Scientists aren't comfortable yet saying that organics on Saturn's icy moon arose from life, but they have an idea of what to look for next.
Enceladus, one of Saturn's many icy moons, has become famous for the plumes of water-ice crystals seen jetting into space by NASA's Cassini spacecraft. Results from two mass spectrometers aboard the spacecraft found much more than pure ice in the plumes: They're salty and laced with hydrogen gas and organic compounds like methane (CH4).
Now a closer analysis of the spectrometers' data reveals that the organic brew inside Enceladus must contain organic "parent molecules" much more massive and complex than realized. This discovery, published last week in Nature, bolsters scientists' hopes that life is present there and in other locations of the solar system. But stronger evidence is needed to make the case.
Organic molecules are chains or rings of atoms that include the elemental building blocks of life: carbon, hydrogen, oxygen, and nitrogen. The new Cassini findings show that the organics spewing from Enceladus's interior are more than simple C-H chains. Instead, they're complex arrangements that must contain at least some oxygen and nitrogen.
"This new finding completely changes our perspective on the organic chemistry of Enceladus. We've gone from simple to complex. That's exciting," says co-author Christopher Glein (Southwest Research Institute) in an email interview with Sky & Telescope.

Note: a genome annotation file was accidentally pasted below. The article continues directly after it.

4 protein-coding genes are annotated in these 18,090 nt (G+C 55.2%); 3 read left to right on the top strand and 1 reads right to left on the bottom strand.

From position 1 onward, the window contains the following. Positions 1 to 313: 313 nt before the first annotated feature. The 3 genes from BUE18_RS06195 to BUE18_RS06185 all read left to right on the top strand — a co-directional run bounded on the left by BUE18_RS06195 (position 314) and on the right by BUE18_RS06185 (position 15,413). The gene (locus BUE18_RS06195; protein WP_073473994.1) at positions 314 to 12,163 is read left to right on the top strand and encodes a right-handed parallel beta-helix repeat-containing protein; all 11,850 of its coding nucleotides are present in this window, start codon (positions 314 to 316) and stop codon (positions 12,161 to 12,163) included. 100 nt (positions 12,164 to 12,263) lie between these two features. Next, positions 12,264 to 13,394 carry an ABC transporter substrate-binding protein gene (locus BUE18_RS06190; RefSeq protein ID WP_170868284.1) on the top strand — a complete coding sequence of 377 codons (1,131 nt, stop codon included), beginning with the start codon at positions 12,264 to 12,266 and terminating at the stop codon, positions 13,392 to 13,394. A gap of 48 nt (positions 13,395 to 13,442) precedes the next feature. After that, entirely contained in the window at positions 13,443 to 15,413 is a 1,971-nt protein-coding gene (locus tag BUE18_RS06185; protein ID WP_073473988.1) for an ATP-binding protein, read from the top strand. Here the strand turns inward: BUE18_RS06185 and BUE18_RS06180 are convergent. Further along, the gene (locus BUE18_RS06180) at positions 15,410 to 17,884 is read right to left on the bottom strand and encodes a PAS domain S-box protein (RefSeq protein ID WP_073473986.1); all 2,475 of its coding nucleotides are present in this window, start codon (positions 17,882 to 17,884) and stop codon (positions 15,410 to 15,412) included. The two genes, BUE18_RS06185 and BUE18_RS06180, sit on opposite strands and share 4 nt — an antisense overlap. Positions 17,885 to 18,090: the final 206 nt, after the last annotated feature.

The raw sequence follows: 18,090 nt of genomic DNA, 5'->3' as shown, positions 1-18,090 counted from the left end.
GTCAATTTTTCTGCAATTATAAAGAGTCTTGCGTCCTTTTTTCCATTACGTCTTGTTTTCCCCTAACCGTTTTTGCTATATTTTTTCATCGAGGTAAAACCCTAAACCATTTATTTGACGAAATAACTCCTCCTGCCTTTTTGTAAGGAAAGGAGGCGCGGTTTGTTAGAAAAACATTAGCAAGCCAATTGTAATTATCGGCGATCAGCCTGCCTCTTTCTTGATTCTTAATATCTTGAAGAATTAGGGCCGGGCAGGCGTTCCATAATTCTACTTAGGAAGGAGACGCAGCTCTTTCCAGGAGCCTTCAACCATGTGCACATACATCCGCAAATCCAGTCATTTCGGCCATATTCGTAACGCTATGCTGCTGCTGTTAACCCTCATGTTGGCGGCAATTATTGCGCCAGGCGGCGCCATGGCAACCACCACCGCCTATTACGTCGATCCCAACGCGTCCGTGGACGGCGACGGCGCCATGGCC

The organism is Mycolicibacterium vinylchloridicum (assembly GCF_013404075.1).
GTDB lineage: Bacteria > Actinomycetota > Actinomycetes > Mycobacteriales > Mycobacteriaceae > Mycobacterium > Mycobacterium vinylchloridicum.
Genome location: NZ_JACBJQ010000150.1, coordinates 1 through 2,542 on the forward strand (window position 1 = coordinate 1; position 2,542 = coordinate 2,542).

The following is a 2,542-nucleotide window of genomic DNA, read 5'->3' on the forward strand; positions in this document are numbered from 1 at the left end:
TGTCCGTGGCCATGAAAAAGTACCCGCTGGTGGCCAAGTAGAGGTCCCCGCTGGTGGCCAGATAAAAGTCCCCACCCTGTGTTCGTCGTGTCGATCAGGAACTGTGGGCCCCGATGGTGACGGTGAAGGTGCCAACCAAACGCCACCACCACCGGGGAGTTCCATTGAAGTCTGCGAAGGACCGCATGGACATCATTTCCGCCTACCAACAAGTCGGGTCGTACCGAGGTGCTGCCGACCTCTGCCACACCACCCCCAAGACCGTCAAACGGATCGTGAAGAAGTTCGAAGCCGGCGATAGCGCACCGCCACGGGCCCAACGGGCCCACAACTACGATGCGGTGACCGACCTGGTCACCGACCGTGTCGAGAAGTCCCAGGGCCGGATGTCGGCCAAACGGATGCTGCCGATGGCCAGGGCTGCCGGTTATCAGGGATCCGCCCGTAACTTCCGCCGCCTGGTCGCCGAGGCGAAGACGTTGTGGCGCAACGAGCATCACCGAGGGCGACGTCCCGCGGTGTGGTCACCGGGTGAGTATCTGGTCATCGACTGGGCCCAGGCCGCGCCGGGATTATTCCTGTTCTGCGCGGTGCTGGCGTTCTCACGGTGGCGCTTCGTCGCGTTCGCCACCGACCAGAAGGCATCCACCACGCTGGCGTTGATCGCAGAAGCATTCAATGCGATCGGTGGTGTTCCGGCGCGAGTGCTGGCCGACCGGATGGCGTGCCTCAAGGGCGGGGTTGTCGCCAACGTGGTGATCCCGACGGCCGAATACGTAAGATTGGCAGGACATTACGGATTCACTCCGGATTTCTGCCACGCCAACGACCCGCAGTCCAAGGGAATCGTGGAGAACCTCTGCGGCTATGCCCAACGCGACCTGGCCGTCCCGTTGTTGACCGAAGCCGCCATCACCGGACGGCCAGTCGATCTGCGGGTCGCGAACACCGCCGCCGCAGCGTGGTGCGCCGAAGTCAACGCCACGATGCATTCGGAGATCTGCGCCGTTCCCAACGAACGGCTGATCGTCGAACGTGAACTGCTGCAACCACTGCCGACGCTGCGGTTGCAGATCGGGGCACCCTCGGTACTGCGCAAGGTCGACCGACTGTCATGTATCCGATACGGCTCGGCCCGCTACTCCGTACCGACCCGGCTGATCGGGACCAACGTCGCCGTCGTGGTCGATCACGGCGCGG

"Previously, we detected organic compounds all with masses less than 100 atomic mass units," Glein explains, "and they generally contained fewer than several carbon atoms per molecule. That's chiefly because our instrument, the Ion and Neutral Mass Spectrometer, only [measured] up to 100 amu." (A carbon atom with six protons and six neutrons has an atomic mass of 12 amu.) For this new study, he continues, results from Cassini's Cosmic Dust Analyzer (CDA) reveal that the organic complexity of Enceladus extends up to hundreds and even thousands of atomic mass units.
The CDA researchers, led by Frank Postberg (Heidelberg University, Germany) detected high-mass assemblages containing a likely ratio of one hydrogen atom for every two carbons. This implies the structure is "understaturated" with hydrogen and rich in multiple-bonded carbon atoms, Glein says.
Meanwhile, the INMS team then found variants of the ring-shaped hydrocarbon benzene (C6H6) — but only during high-speed flybys of Enceladus, when Cassini whizzed above the surface at 14 km/s (roughly 31,000 mph).
"This was initially a puzzle," Glein notes, "but it made perfect sense after the high-mass organic cations were discovered." Apparently, as-yet-unidentified macromolecules break apart when they collide with the INMS. Because those organics contain aromatic (ring-shaped) structures, he explains, benzene is released during the fragmentation process."
The team considered but discarded alternate explanations for the organics found, such as Cassini becoming contaminated from flying close by Titan, another potentially life-friendly moon. However, the CDA recorded organics at Enceladus before Cassini made its first flyby of Titan, and contamination alone can't account for all the organic abundances found in the INMS data.